Telemedicine is good for routine visits, checkups, and consultations. You can tell your doctor how you feel or show them symptoms.

For other things, in-office visits are best. Your doctor may need to check your blood pressure, listen to your lungs, take blood samples, or do a physical exam.

Your doctor will help you decide which type of visit is best for you.

The Future of Telemedicine

Telehealth is likely here to stay.

“Even as COVID has waned, some of my baby boomer patients who are more tech-savvy still prefer telehealth. I expect this trend to continue,” says David J. Maleh, MD, a doctor in Wilmington, DE, who specialized in internal medicine.  

Telemedicine probably won’t replace in-office visits completely, but it may become a regular part of your care.

Maleh says many of his patients come in person for regular yearly physicals, then use telehealth for follow-up conversations. “It's the direction we’re going in as patients are more comfortable using telehealth as a convenient option when it may not be necessary to be seen in the office,” he says.

New Trends in Long-Term Care

Many things have changed at long-term and skilled-nursing facilities besides safety requirements. The pandemic has left a lasting mark on how these facilities operate and how easy it is to find care at them.

Staffing shortages have led many facilities to close or operate at a lower capacity. Many health care workers have left the workforce since the start of the pandemic. Some are afraid of being exposed to people who may have COVID. Some have turned to private work because they can earn more that way, Maleh says.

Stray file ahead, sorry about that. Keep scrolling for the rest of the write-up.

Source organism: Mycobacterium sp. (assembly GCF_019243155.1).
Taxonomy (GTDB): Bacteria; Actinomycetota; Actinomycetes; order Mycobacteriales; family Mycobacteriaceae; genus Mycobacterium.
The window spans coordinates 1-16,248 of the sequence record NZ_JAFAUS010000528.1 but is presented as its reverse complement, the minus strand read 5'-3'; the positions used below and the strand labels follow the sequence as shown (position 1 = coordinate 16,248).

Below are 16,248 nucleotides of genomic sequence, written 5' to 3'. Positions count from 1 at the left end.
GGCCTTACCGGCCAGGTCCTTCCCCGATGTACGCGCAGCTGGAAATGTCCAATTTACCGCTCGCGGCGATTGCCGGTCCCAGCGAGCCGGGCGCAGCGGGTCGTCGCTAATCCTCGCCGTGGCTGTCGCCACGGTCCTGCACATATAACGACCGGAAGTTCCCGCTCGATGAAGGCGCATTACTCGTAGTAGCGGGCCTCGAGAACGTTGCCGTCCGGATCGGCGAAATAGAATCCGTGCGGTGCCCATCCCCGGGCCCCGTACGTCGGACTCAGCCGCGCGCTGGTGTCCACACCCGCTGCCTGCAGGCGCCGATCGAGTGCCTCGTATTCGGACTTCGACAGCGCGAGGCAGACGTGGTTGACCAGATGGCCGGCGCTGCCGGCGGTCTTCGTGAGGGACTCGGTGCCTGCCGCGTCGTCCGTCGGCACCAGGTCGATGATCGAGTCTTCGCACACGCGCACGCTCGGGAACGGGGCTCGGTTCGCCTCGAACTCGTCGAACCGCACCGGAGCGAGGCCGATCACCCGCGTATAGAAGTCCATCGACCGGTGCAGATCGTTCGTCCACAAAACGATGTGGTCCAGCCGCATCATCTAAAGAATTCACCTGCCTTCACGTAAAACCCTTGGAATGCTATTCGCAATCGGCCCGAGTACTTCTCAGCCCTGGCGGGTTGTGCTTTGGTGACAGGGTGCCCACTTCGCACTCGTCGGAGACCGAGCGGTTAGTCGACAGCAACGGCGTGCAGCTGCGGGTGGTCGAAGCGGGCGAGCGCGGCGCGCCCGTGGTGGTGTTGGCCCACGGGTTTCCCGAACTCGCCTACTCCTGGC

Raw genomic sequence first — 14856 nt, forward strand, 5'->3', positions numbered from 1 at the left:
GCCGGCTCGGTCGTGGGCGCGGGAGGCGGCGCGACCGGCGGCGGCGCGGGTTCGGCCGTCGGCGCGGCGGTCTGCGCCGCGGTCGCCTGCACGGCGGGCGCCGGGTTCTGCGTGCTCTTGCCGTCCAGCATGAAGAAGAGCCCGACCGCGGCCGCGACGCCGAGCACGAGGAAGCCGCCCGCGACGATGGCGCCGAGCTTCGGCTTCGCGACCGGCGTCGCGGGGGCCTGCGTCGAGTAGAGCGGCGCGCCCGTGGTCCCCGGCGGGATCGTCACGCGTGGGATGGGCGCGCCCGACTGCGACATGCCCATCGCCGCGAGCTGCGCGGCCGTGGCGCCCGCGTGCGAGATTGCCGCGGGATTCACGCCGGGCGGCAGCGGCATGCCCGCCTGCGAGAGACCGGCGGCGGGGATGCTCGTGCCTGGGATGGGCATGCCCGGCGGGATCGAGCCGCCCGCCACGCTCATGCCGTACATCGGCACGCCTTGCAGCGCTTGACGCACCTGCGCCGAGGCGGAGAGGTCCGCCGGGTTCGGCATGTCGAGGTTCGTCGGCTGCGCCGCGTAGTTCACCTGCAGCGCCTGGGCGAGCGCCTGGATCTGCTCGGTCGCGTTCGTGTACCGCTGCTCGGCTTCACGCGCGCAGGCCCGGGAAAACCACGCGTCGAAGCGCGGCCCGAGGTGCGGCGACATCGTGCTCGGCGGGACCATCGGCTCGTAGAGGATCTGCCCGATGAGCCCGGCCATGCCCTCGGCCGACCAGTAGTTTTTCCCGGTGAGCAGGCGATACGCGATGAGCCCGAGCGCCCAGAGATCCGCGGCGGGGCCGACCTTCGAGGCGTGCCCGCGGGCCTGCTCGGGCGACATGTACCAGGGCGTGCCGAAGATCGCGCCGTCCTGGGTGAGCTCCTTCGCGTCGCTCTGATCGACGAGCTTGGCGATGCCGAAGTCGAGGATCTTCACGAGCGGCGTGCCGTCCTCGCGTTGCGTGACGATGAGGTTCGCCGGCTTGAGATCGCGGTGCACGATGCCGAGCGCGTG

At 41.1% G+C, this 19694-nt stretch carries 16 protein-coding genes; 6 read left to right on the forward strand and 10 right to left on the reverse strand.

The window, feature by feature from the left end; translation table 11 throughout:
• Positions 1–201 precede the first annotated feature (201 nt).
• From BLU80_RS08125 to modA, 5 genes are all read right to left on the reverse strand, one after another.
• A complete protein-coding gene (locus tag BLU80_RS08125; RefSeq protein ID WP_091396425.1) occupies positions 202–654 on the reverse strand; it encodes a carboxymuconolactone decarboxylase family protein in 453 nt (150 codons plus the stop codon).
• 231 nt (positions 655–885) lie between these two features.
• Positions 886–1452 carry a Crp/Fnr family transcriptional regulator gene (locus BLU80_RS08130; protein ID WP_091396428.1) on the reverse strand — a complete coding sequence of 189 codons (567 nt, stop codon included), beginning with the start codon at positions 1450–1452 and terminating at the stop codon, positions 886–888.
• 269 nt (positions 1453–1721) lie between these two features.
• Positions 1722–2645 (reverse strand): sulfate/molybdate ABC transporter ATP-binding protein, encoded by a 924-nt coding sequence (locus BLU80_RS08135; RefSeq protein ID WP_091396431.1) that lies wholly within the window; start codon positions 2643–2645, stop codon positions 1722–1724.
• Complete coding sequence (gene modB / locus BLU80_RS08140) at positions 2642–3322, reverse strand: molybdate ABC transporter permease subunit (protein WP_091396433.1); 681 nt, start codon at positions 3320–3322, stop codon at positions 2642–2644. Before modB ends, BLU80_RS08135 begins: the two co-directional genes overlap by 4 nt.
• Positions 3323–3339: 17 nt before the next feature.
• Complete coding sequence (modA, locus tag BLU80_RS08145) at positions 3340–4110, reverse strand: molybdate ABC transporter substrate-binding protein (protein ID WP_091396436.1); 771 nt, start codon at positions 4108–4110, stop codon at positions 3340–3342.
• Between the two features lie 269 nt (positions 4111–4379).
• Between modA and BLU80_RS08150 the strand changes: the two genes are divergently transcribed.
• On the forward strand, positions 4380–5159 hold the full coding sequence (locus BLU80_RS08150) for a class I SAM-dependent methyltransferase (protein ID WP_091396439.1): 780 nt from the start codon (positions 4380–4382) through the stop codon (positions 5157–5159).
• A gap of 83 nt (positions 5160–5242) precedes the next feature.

More people are now caring for their loved ones at home and hiring at-home care. Many people have pivoted to working remotely, which makes caring for loved ones easier.

“Clearly there’s an advantage to being at home, as you’re not exposed to other people who are ill or may become ill,” Rabinowitz says. But it may be harder to find help. “Shortages in health care personnel have created a dilemma in providing optimal care for the elderly,” he says.

How to Get the Best Care

These resources may help you find care.

  • The Eldercare Locator can help you with local information on housing, support services, health care, and insurance.
  • Family Caregiver Alliance has information on caregiving, in-home care, nursing homes, and finances.
  • BenefitsCheckUp.org can help you find out if you can get financial help with food and medicine.
  • Programs like FamilyWize, GoodRX, and NeedyMeds may offer discounts on prescription medication to help you offset increased costs of care from the pandemic.

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Show Sources

SOURCES:

Thomas Cain, MD, Senior Health First Clinics, Centura Health, Lakewood, CO.

Alexis Halpern, MD, NewYork-Presbyterian/Weill Cornell Medical Center.

David J. Maleh, MD, MDVIP, Wilmington, DE.

Marc Rabinowitz, MD, Bucks County, PA.

Joel I. Silverman, DO, FACP, MDVIP, Boca Raton, FL.

CDC: “Older Adults.”

Family Caregiver Alliance: “Coronavirus Resources and Articles for Family Caregivers.”

National Coalition on Aging: “Key Resources About COVID-19 for Older Adults.”

National Institute on Aging: “Government COVID-19 resources for older adults.”

NewYork-Presbyterian: “General Visitation Guidelines.”